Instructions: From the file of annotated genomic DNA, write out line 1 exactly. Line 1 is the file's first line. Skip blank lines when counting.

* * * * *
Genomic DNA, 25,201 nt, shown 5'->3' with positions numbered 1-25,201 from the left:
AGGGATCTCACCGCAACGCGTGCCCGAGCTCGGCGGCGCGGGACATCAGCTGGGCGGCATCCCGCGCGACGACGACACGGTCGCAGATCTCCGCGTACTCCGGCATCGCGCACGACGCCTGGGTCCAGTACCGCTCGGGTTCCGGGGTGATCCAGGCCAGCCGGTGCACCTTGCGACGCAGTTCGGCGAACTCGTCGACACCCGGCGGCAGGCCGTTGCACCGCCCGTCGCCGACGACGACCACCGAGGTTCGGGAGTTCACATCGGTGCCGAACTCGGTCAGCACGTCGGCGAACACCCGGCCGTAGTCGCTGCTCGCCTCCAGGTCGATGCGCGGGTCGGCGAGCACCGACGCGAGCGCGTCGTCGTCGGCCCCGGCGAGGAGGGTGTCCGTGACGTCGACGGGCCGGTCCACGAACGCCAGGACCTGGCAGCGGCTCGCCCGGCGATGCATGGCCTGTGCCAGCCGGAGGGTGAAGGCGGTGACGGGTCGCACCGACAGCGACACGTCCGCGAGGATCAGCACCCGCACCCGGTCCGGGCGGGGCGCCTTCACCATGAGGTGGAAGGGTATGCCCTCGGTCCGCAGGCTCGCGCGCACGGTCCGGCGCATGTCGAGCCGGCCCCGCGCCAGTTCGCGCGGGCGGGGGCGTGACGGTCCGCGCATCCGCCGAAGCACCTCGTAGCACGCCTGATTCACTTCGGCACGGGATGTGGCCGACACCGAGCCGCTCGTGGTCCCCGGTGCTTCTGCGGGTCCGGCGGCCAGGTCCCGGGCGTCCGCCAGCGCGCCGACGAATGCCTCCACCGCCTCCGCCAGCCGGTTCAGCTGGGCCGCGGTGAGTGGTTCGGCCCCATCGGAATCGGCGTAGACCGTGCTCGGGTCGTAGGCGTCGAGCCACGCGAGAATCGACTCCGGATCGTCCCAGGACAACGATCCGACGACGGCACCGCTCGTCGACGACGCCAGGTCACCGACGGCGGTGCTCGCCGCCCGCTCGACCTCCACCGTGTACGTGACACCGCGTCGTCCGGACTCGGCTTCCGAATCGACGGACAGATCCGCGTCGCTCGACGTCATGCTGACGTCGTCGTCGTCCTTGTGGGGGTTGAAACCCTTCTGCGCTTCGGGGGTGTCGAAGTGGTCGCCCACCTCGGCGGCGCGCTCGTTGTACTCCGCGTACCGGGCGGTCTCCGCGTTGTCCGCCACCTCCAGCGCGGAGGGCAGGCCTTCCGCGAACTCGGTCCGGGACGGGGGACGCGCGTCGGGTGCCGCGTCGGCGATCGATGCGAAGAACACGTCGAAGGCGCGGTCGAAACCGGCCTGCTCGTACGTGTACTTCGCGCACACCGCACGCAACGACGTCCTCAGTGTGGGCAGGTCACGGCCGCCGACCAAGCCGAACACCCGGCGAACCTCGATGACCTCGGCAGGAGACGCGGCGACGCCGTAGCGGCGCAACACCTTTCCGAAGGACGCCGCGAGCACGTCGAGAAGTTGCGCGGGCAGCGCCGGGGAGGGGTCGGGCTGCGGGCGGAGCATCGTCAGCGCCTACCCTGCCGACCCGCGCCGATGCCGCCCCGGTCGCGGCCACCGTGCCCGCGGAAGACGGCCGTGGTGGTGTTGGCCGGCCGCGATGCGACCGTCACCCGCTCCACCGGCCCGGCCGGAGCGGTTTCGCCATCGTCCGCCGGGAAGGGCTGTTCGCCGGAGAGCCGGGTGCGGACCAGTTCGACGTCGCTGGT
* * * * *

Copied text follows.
Genomic DNA, 25,201 nt, shown 5'->3' with positions numbered 1-25,201 from the left: